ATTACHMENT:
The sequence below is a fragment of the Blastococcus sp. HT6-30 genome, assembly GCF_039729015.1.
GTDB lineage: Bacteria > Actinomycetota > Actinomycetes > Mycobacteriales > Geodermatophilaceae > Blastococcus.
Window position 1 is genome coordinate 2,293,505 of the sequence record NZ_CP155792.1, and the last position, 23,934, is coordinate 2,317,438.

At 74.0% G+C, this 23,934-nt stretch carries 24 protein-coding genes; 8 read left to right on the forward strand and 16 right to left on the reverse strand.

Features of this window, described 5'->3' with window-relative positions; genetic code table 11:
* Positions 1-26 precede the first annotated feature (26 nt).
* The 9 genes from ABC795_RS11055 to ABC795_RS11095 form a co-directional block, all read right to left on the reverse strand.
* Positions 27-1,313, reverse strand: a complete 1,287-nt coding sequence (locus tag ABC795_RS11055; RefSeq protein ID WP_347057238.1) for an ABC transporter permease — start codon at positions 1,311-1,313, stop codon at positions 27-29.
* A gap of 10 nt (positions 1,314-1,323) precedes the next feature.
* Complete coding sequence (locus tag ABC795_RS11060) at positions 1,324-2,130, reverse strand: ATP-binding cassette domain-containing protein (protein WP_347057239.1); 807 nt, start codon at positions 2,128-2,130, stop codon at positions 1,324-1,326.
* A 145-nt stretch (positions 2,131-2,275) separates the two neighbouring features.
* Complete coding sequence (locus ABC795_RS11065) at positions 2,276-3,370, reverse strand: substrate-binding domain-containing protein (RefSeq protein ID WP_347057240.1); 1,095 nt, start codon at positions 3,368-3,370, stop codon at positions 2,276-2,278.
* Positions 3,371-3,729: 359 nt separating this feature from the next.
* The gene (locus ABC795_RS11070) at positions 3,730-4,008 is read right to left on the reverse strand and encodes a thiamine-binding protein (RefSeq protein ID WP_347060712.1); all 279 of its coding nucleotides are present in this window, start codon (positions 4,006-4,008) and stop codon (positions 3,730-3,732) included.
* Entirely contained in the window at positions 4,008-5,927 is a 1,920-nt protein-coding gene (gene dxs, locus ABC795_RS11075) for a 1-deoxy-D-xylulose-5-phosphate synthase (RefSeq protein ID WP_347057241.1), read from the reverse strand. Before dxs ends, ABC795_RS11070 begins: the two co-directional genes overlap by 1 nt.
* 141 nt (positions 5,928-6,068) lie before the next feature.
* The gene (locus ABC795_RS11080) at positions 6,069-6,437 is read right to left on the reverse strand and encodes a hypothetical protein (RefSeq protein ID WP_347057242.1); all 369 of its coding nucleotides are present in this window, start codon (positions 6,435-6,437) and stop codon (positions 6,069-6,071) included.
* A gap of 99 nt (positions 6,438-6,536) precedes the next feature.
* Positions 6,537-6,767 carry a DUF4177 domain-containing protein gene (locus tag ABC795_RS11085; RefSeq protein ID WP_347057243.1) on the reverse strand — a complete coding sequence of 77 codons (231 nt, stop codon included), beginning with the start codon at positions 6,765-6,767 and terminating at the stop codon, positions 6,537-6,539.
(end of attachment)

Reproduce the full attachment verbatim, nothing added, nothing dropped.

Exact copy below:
The sequence below is a fragment of the Blastococcus sp. HT6-30 genome, assembly GCF_039729015.1.
GTDB lineage: Bacteria > Actinomycetota > Actinomycetes > Mycobacteriales > Geodermatophilaceae > Blastococcus.
Window position 1 is genome coordinate 2,293,505 of the sequence record NZ_CP155792.1, and the last position, 23,934, is coordinate 2,317,438.

At 74.0% G+C, this 23,934-nt stretch carries 24 protein-coding genes; 8 read left to right on the forward strand and 16 right to left on the reverse strand.

Features of this window, described 5'->3' with window-relative positions; genetic code table 11:
* Positions 1-26 precede the first annotated feature (26 nt).
* The 9 genes from ABC795_RS11055 to ABC795_RS11095 form a co-directional block, all read right to left on the reverse strand.
* Positions 27-1,313, reverse strand: a complete 1,287-nt coding sequence (locus tag ABC795_RS11055; RefSeq protein ID WP_347057238.1) for an ABC transporter permease — start codon at positions 1,311-1,313, stop codon at positions 27-29.
* A gap of 10 nt (positions 1,314-1,323) precedes the next feature.
* Complete coding sequence (locus tag ABC795_RS11060) at positions 1,324-2,130, reverse strand: ATP-binding cassette domain-containing protein (protein WP_347057239.1); 807 nt, start codon at positions 2,128-2,130, stop codon at positions 1,324-1,326.
* A 145-nt stretch (positions 2,131-2,275) separates the two neighbouring features.
* Complete coding sequence (locus ABC795_RS11065) at positions 2,276-3,370, reverse strand: substrate-binding domain-containing protein (RefSeq protein ID WP_347057240.1); 1,095 nt, start codon at positions 3,368-3,370, stop codon at positions 2,276-2,278.
* Positions 3,371-3,729: 359 nt separating this feature from the next.
* The gene (locus ABC795_RS11070) at positions 3,730-4,008 is read right to left on the reverse strand and encodes a thiamine-binding protein (RefSeq protein ID WP_347060712.1); all 279 of its coding nucleotides are present in this window, start codon (positions 4,006-4,008) and stop codon (positions 3,730-3,732) included.
* Entirely contained in the window at positions 4,008-5,927 is a 1,920-nt protein-coding gene (gene dxs, locus ABC795_RS11075) for a 1-deoxy-D-xylulose-5-phosphate synthase (RefSeq protein ID WP_347057241.1), read from the reverse strand. Before dxs ends, ABC795_RS11070 begins: the two co-directional genes overlap by 1 nt.
* 141 nt (positions 5,928-6,068) lie before the next feature.
* The gene (locus ABC795_RS11080) at positions 6,069-6,437 is read right to left on the reverse strand and encodes a hypothetical protein (RefSeq protein ID WP_347057242.1); all 369 of its coding nucleotides are present in this window, start codon (positions 6,435-6,437) and stop codon (positions 6,069-6,071) included.
* A gap of 99 nt (positions 6,438-6,536) precedes the next feature.
* Positions 6,537-6,767 carry a DUF4177 domain-containing protein gene (locus tag ABC795_RS11085; RefSeq protein ID WP_347057243.1) on the reverse strand — a complete coding sequence of 77 codons (231 nt, stop codon included), beginning with the start codon at positions 6,765-6,767 and terminating at the stop codon, positions 6,537-6,539.